Knitwear: Chanel to Westwood
This autumn London’s Fashion and Textile Museum presents a virtuoso collection of the woolly landmarks of the Twentieth Century, ‘Knitwear: Chanel to Westwood’. From an itchy-looking 1920s swimsuit, to a space age Pierre Cardin funnel neck sweater and all the way to a deconstructed Comme Des Garcons pullover from the ‘80s, this retrospective weaves the complex threads of fashion’s fascination with this practical and malleable textile technique into one bewitching showcase.
Although the Egyptians wandered around in knitwear, and early examples of woven knickers exist, this exhibition kicks off with function-led Victorian waistcoats. Moving swiftly to the ‘20s when sportswear was produced in this flexi-fabric, the visitor is then introduced to Coco Chanel’s irreverent and revolutionary twin set, which manipulated what was previously a utility material for high-society style.
By the ‘40s a make-do-and-mend attitude takes hold and multicoloured cardigans come from the unraveling of an old piece to re-knit as something new. After the war the American’s pushed woolly boundaries by introducing Hollywood’s sweater girls, like Lana Turner, and collegiate preppy pullovers and letterman jackets. However, Europe again became the progressives in this field with a new futuristic approach to shape, and in the following decade they introduced novelty patterns and affordable fashions from high street retailers, like Biba. Taking an experimental turn in the ‘80s thanks to designers like Vivienne Westwood, this textile was reworked in new and previously unimaginable ways.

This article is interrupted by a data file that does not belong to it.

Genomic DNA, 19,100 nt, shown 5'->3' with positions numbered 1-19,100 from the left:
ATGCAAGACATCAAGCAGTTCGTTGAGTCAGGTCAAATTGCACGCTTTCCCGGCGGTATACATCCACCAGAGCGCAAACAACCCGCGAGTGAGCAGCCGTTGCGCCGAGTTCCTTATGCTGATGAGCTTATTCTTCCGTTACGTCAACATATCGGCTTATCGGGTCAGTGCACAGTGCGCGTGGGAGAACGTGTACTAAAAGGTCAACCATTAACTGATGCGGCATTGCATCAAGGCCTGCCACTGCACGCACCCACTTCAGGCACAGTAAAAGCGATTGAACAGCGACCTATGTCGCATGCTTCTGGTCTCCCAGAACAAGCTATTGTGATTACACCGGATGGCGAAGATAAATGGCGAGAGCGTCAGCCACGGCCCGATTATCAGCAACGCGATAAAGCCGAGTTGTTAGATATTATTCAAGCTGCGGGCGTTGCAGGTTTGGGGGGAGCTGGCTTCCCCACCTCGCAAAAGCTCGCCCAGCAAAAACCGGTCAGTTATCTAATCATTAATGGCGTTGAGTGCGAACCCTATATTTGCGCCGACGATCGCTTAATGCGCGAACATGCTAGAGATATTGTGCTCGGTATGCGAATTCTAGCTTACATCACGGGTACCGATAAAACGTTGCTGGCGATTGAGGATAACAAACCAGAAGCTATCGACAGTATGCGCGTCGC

This remarkable exhibition was sourced in near entirety from the proprietors of the largest vintage collection in Europe and co-curators of this exhibit, Mark and Cleo Butterfield.
The exhibition will be on display at the Fashion and Textile Museum until 18th January 2015.
The Fashion and Textile Museum
83 Bermondsey Street